Last weekend, I watched nine episodes of “House of Cards” in a row, getting up only to pee during episodes three, five, and six. I would have kept going, too, but unfortunately my eyes began doing that rapid-fire twitch thing that happens after you’ve been staring at a screen for too long, and my friends told me I was starting to talk in an exaggerated Southern accent like the show’s main character, Francis Underwood. “Claire, I DO hope you can be a dear and get me another beer! And now excuse me while I resign to my window for a cigarette.” Personality change disorder, it seems, is as good a reason as any to put down a show.
But we should back up. “House of Cards” is a new show released exclusively on Netflix last Friday. Its first season’s 13 episodes were made available immediately, and an additional 13 are coming next year. Netflix is taking a huge gamble on those 26 episodes—dropping around $100 mill on them, hiring Kevin Spacey to play the show’s lead character, pegging “Fight Club” director David Fincher to direct the first two installments, and postponing the company’s years-long effort to stock every Pauly Shore film in its Instant section. Time will tell if the moves pay off financially. But for now, it seems that everyone is happy with the results: It's Netflix's most-streamed show.
It should go without saying that “House of Cards” is pretty, pretty good. For what it lacks in originality—a dark and and complicated middle-aged man is yet again the main protagonist (or is he an antagonist!?), and this one even kills a dog in the show’s opening minutes—it more than makes up in compulsive watchability. In some ways, it’s like “Lincoln,” the year’s other surprisingly enjoyable political drama. Both are essentially concerned with the machinations of power. How you get shit down in a town where those cards are stacked against you. How you backstab and bribe and connive with others in order to exert your will. The only difference between the two is this: Francis Underwood has only his personal greatness in mind. (And, he’s a fictional character, I guess.)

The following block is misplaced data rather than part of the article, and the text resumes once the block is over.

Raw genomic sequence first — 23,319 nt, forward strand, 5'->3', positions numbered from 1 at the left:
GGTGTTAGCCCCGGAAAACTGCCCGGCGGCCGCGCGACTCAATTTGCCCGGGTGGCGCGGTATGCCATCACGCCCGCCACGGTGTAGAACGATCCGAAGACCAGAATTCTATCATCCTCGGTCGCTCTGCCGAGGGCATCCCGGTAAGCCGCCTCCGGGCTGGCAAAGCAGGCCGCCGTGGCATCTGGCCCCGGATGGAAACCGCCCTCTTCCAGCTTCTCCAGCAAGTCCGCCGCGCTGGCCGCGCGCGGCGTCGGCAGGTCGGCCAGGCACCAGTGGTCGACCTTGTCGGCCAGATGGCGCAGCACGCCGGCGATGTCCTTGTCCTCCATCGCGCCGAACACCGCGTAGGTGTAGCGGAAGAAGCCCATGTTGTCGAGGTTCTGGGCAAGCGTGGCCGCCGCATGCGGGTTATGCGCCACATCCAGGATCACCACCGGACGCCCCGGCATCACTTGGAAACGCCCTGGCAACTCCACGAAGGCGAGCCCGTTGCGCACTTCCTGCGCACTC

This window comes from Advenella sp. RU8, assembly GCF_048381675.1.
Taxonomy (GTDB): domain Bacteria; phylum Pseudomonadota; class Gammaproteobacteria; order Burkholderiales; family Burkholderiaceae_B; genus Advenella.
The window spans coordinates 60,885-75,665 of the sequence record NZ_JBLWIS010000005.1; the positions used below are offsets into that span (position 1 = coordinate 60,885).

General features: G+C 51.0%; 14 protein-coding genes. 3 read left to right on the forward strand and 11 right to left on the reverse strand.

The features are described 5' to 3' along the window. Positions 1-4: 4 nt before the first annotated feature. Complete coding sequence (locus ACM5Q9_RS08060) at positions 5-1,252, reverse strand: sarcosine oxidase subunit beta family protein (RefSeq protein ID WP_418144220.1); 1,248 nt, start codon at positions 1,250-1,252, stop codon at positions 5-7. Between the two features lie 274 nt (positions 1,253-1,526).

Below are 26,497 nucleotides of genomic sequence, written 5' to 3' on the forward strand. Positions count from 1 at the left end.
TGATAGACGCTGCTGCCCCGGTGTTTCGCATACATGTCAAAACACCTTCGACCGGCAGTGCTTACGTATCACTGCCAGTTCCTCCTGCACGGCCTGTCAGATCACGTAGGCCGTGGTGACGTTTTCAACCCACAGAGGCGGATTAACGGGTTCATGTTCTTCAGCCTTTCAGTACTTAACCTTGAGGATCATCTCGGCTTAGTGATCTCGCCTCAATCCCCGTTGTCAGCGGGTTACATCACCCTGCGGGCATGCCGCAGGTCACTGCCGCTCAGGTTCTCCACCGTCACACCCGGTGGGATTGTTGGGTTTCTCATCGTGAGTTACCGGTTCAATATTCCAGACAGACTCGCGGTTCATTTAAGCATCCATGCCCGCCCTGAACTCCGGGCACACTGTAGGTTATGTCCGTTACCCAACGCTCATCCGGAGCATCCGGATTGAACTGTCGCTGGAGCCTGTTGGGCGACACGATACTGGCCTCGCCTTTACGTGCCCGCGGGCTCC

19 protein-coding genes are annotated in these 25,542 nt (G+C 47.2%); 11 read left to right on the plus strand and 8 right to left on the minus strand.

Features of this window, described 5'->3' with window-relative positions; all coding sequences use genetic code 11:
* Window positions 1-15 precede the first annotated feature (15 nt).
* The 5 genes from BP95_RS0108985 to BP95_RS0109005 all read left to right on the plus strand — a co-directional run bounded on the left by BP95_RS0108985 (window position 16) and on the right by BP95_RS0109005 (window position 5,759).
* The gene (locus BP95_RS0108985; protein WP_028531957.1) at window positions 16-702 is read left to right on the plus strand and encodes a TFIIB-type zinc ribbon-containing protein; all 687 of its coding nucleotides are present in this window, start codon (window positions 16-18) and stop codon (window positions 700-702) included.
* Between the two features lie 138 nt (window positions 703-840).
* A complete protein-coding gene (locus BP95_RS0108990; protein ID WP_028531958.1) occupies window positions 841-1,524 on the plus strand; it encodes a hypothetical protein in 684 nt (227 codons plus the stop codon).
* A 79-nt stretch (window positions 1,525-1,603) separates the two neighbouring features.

The watchability of “House of Cards” isn’t really the point, though. The point is that the show was released on Netflix, meaning you can watch the entire season whenever you want. There are no previews. No waiting till next week. Watch three episodes at a time each night. Watch nine in a row like me. Binge away! Or don’t! No one cares!
This is truly unprecedented. A brand-new show is allowing you to do what you might have done with “The Wire,” “Breaking Bad,” “Flavor of Love,” or any of the other esteemed recent shows that you and your buddies swapped DVDs of over the past few years. Netflix realized that we've become so conditioned to binge-watching new shows that it cut out the dated concept of appointment viewing, and left it to you to make your own schedule. It’s a dream scenario.